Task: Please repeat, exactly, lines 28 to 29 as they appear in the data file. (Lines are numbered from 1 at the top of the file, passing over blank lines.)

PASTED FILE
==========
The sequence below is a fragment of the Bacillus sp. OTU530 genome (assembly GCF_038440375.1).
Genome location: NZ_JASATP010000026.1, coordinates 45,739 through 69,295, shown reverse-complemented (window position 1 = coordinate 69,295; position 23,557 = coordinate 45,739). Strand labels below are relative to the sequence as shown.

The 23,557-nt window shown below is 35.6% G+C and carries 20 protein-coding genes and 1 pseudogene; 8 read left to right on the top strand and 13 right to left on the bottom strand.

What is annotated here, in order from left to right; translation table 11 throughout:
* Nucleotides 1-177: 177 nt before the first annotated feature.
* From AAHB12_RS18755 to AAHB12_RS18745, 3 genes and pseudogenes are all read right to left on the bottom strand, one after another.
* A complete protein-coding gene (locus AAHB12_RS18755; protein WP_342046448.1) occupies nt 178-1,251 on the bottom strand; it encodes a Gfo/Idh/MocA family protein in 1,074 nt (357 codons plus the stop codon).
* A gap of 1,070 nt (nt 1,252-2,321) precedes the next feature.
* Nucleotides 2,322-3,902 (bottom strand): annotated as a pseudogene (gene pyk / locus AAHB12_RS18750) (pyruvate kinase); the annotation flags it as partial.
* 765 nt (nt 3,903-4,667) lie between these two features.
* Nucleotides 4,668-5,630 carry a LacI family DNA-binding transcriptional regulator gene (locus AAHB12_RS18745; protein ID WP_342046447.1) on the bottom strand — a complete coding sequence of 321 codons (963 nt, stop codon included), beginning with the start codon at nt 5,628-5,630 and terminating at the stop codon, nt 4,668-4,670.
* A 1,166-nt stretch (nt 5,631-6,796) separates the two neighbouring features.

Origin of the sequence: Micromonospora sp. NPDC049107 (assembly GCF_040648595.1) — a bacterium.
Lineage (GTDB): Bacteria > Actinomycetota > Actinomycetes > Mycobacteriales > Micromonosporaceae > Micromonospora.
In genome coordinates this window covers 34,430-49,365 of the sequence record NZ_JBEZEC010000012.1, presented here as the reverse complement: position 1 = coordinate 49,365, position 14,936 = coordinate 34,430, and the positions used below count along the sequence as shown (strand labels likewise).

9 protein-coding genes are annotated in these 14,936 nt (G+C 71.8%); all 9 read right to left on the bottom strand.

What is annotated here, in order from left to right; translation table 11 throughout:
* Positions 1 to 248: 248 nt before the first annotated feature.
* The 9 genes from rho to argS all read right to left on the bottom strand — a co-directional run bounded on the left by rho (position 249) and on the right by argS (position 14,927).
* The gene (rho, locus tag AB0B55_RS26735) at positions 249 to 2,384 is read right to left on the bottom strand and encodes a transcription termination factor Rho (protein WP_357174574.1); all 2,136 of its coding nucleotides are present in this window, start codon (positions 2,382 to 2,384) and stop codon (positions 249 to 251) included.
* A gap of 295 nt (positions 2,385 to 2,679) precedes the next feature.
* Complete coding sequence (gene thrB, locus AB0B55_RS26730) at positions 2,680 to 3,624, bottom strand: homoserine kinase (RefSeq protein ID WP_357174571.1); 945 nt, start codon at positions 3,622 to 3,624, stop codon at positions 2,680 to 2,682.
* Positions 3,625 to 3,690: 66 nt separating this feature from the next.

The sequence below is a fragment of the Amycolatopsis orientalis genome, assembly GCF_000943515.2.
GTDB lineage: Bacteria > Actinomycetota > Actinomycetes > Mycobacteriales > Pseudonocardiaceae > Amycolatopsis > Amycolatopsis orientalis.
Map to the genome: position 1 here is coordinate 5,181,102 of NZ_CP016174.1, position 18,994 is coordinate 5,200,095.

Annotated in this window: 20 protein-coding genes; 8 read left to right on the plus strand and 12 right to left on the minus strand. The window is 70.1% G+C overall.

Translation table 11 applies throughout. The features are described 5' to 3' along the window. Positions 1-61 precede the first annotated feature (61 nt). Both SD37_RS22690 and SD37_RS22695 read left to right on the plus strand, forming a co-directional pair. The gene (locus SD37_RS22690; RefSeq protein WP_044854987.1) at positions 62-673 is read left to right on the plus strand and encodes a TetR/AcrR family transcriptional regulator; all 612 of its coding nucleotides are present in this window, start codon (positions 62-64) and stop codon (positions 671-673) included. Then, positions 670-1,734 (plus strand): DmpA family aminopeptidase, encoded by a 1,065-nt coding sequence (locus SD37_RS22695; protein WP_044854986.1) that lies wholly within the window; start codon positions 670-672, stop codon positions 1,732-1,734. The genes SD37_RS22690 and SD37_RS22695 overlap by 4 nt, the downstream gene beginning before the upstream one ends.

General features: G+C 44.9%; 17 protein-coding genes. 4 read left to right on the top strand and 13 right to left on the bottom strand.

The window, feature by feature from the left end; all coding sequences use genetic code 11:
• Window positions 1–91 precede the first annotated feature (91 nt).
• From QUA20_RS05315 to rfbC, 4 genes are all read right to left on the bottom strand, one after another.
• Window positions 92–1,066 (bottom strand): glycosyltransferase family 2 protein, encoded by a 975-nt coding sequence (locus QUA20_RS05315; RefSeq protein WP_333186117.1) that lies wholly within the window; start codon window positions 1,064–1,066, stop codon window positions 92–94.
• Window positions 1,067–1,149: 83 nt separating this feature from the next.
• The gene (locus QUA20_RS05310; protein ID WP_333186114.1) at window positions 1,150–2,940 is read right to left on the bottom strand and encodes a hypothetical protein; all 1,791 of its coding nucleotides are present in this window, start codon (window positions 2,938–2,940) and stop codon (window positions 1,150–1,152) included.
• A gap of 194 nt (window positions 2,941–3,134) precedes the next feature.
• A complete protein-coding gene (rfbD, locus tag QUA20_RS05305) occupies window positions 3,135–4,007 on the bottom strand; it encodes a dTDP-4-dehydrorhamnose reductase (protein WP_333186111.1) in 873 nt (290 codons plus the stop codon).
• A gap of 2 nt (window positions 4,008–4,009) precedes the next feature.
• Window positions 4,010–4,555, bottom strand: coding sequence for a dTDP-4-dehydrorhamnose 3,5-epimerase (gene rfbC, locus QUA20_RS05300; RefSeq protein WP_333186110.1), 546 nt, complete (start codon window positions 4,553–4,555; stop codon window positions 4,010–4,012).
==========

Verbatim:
Translation table 11 applies throughout. The features are described 5' to 3' along the window. Positions 1-61 precede the first annotated feature (61 nt). Both SD37_RS22690 and SD37_RS22695 read left to right on the plus strand, forming a co-directional pair. The gene (locus SD37_RS22690; RefSeq protein WP_044854987.1) at positions 62-673 is read left to right on the plus strand and encodes a TetR/AcrR family transcriptional regulator; all 612 of its coding nucleotides are present in this window, start codon (positions 62-64) and stop codon (positions 671-673) included. Then, positions 670-1,734 (plus strand): DmpA family aminopeptidase, encoded by a 1,065-nt coding sequence (locus SD37_RS22695; protein WP_044854986.1) that lies wholly within the window; start codon positions 670-672, stop codon positions 1,732-1,734. The genes SD37_RS22690 and SD37_RS22695 overlap by 4 nt, the downstream gene beginning before the upstream one ends.

General features: G+C 44.9%; 17 protein-coding genes. 4 read left to right on the top strand and 13 right to left on the bottom strand.